6. Get Birdy
Re-introduce the dog to birds before the season. That is, replace your plastic or canvas bumpers with frozen or live birds. "No birds, no bird dog," Stewart says.
One way to have birds available is to breast out game birds during the course of the season, and then freeze the remainder of the carcass for training purposes later on. Wrap the bird's body in heavy tape to keep this from becoming messy.
"You can use frozen birds, pigeons, pen-raised quail or other game birds," Stewart says. "And you will be amazed at how your dog responds." Be sure to check with your state game department to see if special permits are required to train with game birds.
If you don't want to bother with an entire bird carcass, waterfowl wings also can be used by taping them to a bumper.
Exposing the dog to gunfire prior to the season should also be mandatory. "Do multiple gunfire, not just a single shot, because hunting dogs are going to hear multiple shots more often than not," Stewart says. "They have to become reconditioned to the gunfire and to the associated movement that goes on while duck hunting."
7. Be Cool
To ensure the health and safety of your dog, precautions should be taken during warm-weather training sessions. "Try to stay out of the direct sun," Stewart says, "and try to involve water."
Dogs do not perspire, per se. They cool off through their mouths, by panting, and, to a lesser degree, through their foot pads, which release heat. "Heat continues to build in dogs," Stewart says. "Too much and they go down to heat exhaustion."
Try training early in the morning when there is dew on the ground. Or find a grove of trees (not thick woods, which can be extremely warm). Instead of running or roading your dog to get it in shape when the weather is hot, send the animal on long water retrieves. Water helps keep a dog cool through evaporation. But, if the pond or lake water is warm, it probably is not cooling the animal as much as you might think.
If your dog has packed on some pounds during the off season, put your retriever on a diet before beginning a rigorous pre-season training regimen. This might be called pre-conditioning. Cut down on the amount of protein and fat the dog consumes. Stewart suggests feeding your retriever once a day, in the evening.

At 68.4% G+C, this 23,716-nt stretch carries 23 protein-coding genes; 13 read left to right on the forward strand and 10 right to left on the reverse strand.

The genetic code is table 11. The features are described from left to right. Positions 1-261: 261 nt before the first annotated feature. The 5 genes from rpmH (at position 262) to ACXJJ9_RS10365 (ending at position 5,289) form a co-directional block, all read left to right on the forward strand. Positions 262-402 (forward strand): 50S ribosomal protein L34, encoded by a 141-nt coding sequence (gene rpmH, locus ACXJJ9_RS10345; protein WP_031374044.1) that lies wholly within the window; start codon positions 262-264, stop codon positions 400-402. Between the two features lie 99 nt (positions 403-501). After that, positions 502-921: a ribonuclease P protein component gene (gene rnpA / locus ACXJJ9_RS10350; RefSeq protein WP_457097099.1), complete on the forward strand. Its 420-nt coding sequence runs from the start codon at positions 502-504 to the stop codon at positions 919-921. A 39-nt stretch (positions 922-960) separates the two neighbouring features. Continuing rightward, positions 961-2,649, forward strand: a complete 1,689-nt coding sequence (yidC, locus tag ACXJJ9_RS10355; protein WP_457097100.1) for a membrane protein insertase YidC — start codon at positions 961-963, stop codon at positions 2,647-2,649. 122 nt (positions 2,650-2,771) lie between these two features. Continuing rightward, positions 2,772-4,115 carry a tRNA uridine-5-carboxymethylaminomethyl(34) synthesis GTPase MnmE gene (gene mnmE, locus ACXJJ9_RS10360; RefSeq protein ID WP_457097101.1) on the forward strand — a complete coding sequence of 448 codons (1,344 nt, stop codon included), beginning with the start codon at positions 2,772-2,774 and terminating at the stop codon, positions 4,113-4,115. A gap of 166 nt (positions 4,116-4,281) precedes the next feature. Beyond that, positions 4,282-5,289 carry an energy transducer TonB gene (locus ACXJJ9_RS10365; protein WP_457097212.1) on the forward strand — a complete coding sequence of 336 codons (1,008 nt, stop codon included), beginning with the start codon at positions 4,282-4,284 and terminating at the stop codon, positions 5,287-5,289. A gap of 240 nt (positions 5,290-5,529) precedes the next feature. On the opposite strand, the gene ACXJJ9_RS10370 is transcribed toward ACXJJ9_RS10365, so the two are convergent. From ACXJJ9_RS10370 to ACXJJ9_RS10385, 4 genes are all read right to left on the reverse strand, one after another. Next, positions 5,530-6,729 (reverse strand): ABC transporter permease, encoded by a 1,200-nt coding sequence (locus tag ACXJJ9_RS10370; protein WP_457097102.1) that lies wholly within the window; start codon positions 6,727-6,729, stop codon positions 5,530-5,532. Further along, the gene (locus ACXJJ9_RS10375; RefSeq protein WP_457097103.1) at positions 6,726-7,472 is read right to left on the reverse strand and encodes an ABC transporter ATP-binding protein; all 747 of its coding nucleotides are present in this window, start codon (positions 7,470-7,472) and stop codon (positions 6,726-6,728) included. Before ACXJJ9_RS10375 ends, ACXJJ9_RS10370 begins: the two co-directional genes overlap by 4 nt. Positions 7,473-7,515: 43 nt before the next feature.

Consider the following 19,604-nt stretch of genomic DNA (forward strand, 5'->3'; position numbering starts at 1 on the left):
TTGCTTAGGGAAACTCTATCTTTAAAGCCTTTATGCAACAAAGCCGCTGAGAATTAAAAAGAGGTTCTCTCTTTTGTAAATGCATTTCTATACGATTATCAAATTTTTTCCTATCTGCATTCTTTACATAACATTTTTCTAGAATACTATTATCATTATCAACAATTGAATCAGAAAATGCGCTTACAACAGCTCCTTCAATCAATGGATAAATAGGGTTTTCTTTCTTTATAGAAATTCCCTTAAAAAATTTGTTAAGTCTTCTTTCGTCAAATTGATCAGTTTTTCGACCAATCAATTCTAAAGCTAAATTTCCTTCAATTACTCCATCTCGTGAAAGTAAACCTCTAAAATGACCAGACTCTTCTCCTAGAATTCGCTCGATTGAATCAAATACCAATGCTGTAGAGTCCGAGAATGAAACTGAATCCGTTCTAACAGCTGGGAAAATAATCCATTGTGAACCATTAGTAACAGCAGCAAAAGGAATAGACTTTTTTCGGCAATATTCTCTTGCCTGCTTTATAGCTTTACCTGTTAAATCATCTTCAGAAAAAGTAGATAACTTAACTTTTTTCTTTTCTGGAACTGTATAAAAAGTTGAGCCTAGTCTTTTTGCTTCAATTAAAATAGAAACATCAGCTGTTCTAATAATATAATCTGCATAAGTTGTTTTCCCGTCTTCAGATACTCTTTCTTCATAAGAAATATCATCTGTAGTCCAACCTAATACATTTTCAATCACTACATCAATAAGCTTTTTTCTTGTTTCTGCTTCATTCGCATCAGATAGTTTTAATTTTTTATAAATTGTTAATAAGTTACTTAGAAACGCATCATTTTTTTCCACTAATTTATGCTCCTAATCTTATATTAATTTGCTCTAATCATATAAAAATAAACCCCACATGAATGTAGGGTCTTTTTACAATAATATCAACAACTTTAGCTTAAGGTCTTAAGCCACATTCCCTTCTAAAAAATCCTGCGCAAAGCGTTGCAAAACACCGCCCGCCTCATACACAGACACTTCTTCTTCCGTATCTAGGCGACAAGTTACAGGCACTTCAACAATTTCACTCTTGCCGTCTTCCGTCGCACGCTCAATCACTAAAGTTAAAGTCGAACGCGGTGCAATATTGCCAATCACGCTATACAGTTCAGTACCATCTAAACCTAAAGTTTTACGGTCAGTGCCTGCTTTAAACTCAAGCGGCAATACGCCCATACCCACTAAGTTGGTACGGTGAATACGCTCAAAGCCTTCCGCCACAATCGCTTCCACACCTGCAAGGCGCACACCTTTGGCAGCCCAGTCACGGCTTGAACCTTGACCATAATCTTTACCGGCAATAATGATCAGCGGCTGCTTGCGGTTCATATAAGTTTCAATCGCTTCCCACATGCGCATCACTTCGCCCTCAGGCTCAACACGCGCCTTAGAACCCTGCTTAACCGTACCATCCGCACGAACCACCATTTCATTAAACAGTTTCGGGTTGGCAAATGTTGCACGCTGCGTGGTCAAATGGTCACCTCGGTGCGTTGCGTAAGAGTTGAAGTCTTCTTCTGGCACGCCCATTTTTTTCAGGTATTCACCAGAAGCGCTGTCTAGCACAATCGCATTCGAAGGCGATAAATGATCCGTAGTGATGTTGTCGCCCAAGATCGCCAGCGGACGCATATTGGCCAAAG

With a 141-acre training facility, including six water sources, Stewart has the luxury of replicating nearly all possible hunting scenarios. One of his ponds includes fingers of land that extend into the water, channels, coves and an island. He uses this body of water when teaching land-water-land retrieves. Stewart will toss a bumper from shore, over a finger or island, into the water on the other side. Then he will send the dog. The retriever will dive into the water, go up over the finger or island, into the water on the other side, and then return via the same route.
"Dogs are going to see all of those things," Stewart says. "They're not going to be dealing with just water retrieves or just land retrieves. Often, they are going to be required to go in and out of water when they are on a bird. This gets them ready for that."
9. Go Boating
If you typically use a boat to hunt waterfowl, it is in your best interest to introduce your dog — particularly if it is a puppy — to the watercraft long before opening day.
"We teach boat entrance and exit," Stewart says. "Dogs can be miserable to have in a boat if they are out of control." Whether you are working with a pup or an older dog, put the animal in the boat and assign it a place to sit. Then make the dog stay there until you release it. The more a dog gets accustomed to the boat, the more comfortable it will become. If you hunt out of a boat, the last thing you want is a dog jumping around. Your training boat need not be in water; dry land is fine.
10. Meeting Mr. Decoy
Who hasn't seen a retriever drag decoys in its wake? Usually, this happens when the decoy line gets tangled up in the dog's legs. But some of us also have witnessed duck dogs grab decoys by the head and pull them to the blind.
"We start them around decoys on land — that lets them (dogs) get used to decoys," Stewart says. "If they bump them, they know what they are about." Stewart recommends working both young and older dogs around decoys. He maintains a couple of decoy rigs on his training ponds. The decoys are set in groups of six or eight, with open lanes between each group.
Stewart begins by tossing a bumper just short of the decoys, throws the next one in the decoys and then another well beyond the decoys. He also pitches bumpers into the lanes. "This teaches them that all birds are not found in the decoys. That's a common mistake people make — putting all the bumpers in the decoys," Stewart says.
Once a dog gets tangled up a time or two, it learns what decoys are. The animal soon recognizes that the bumper is the target. "If our dogs get tangled up in decoys and drag a couple to shore, we don't set the decoys back out until we put the dog up," Stewart says. "We never let the dogs see us throw the decoys when we are training, because we don't want them to think that's what they're supposed to be going after."
For more information on Wildrose Kennels, which specializes in Labrador retrievers, phone 662-234-5788, or check out Mike Stewart's Web site at www.uklabs.com.
by Gary Koehler